Shocked friends and family members wait on the street outside the nightclub for news of survivors.

Authorities are calling the shooting the nation’s worst terror attack since 9/11.

In the early hours of Sunday morning, as partygoers danced the night away at popular Florida gay nightspot, Pulse, a gunman entered the building and opened fire on the crowd.

Within seconds, 50 were dead, another three severely injured.

The guman, who has been identified by the FBI as 29 year-old Omar Mateen of Fort Pierce, Florida, was known to police. Mateen, who worked as a security guard, had boasted to coworkers of having terrorist ties in 2013, prompting interviews with the FBI, though he was released shortly after, and again after a second round of interviews which were deemed “inconclusive” in 2014.

At around 2am, Mateen made a call to 911 outside Pulse, where he swore allegiance to the leader of ISIS, Abu Bakr al-Baghdadi. Moments later, he entered the Florida nightclub armed with a pistol and an assault riffle, and broke partygoers’ laughter with a hail of bullets.

“At first it sounded like it was part of the show because there was an event going on and we were all having a good time,” clubgoer Andy Moss told CNN.

“I just saw bodies going down… Just one after another,” another survivor, Christopher Hansen said.


Shocked friends and family members wait on the street outside the nightclub for news of survivors.

Soon after, police SWAT teams stormed the building and killed Mateen, where they were met with the gruesome results of the worst gun massacre in US history.

“We have cleared the building, and it is with great sadness that I share we have not 20, but 50 casualties in addition to the shooter,” Florida mayor, Buddy Dyer told press at a news briefing in Orlando.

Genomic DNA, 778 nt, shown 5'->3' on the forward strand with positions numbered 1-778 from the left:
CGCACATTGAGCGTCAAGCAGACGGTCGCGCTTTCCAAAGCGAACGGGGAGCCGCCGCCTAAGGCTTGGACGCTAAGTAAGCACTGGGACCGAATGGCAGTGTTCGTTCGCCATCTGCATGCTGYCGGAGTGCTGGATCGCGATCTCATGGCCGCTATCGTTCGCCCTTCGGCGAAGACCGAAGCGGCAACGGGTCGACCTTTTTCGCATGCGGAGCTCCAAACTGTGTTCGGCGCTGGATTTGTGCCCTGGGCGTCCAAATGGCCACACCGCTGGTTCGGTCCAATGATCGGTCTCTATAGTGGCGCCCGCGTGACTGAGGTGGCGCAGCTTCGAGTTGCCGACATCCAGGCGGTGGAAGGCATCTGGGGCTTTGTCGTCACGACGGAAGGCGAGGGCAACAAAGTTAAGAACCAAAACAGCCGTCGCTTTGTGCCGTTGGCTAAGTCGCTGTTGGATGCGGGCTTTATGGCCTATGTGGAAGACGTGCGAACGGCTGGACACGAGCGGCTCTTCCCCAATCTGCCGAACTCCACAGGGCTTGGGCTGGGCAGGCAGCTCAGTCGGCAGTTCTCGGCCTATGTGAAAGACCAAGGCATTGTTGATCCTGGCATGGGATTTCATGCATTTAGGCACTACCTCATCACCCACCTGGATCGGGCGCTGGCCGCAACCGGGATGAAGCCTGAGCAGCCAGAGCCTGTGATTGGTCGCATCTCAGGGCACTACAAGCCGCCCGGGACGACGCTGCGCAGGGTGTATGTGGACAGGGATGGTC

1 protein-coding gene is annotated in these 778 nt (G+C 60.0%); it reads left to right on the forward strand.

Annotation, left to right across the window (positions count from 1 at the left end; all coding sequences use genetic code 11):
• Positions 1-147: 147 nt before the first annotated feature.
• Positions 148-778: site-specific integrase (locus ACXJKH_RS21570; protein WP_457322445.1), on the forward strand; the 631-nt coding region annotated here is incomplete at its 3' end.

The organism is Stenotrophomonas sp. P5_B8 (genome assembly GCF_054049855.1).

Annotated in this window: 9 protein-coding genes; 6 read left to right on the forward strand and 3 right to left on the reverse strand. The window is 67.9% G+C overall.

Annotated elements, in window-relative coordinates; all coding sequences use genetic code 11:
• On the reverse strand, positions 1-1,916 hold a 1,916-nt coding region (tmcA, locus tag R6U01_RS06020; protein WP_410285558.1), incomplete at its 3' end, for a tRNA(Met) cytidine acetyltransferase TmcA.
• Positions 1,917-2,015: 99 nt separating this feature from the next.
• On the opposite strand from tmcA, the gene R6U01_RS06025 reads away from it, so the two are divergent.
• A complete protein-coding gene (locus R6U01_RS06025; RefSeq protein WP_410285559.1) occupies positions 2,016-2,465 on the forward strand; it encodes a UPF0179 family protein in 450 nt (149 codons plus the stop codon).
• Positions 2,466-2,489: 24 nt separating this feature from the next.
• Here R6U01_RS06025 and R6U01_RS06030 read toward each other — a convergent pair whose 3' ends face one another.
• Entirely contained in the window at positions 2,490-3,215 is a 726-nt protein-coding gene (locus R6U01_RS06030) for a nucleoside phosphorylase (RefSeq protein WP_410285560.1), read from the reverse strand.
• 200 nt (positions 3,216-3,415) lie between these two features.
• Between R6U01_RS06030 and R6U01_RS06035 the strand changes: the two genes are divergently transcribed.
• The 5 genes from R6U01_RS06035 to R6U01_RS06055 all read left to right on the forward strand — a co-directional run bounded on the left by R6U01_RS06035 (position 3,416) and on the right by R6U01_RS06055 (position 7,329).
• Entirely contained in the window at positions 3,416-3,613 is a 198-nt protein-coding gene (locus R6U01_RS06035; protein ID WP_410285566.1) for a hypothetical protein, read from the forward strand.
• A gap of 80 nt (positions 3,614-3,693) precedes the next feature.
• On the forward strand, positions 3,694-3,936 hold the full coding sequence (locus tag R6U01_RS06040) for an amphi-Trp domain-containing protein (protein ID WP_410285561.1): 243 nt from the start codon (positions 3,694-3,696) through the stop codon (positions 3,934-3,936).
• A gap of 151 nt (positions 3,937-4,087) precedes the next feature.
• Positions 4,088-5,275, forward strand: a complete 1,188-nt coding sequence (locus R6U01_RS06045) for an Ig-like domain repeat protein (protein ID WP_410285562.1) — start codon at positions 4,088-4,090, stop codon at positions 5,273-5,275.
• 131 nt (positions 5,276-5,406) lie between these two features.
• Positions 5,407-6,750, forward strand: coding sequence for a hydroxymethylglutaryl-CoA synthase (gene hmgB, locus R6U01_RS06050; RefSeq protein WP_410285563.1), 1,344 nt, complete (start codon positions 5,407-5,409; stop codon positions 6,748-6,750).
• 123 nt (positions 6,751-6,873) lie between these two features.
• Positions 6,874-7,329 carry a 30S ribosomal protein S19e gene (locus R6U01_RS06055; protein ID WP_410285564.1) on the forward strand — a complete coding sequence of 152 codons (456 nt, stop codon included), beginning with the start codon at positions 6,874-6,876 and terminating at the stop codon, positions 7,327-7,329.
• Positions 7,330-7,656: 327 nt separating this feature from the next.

Syrian-based news station, Amaq News, were quick to claim responsibility for the siege, releasing a statement just hours after to shooting, saying; “the armed attack that targeted a gay nightclub in the city of Orlando in the American state of Florida which left over 100 people dead or injured was carried out by an Islamic State fighter.”

US President Barack Obama called the attack a hate crime, in a White House briefing hours after the attack.

“Although it’s still early in the investigation, we know enough to say that this was an act of terror and an act of hate,” Obama said, ordering flags to fly half-staff as an act of mourning.

Republican candidate Donald Trump, who has been an outspoken advocate for banning Muslim immigration to the US, responded in a Tweet shortly after, saying the incident vindicated his stance.

“Appreciate the congrats for being right on radical Islamic terrorism, I don’t want congrats, I want toughness and vigilance,” Trump stated.

The motivations for the massacre are still unknown, with authorities cautioning the gunman’s so-called ISIS ties are currently unproven, though Mateen’s father, Mir Seddique, and ex-wife, Sitora Yusufiy, have described the mass-murderer as homophobic and mentally unstable.


Mateen, who worked as a security guard, has been described as “not a stable person”.

“We were in downtown Miami, Bayside, people were playing music. And he saw two men kissing each other in front of his wife and kid and he got very angry,” Seddique said, in an interview with NBC News earlier today.

In a separate interview with The Washington Post, Yusufiy, who left Mateen in 2011, said she feared for her life around her ex-partner.

“He was not a stable person… He beat me. He would just come home and start beating me up because the laundry wasn’t finished or something like that.”

In the past fortnight, terror suspect Mateen had legally purchased a Glock pistol and a long gun.

Images via AP.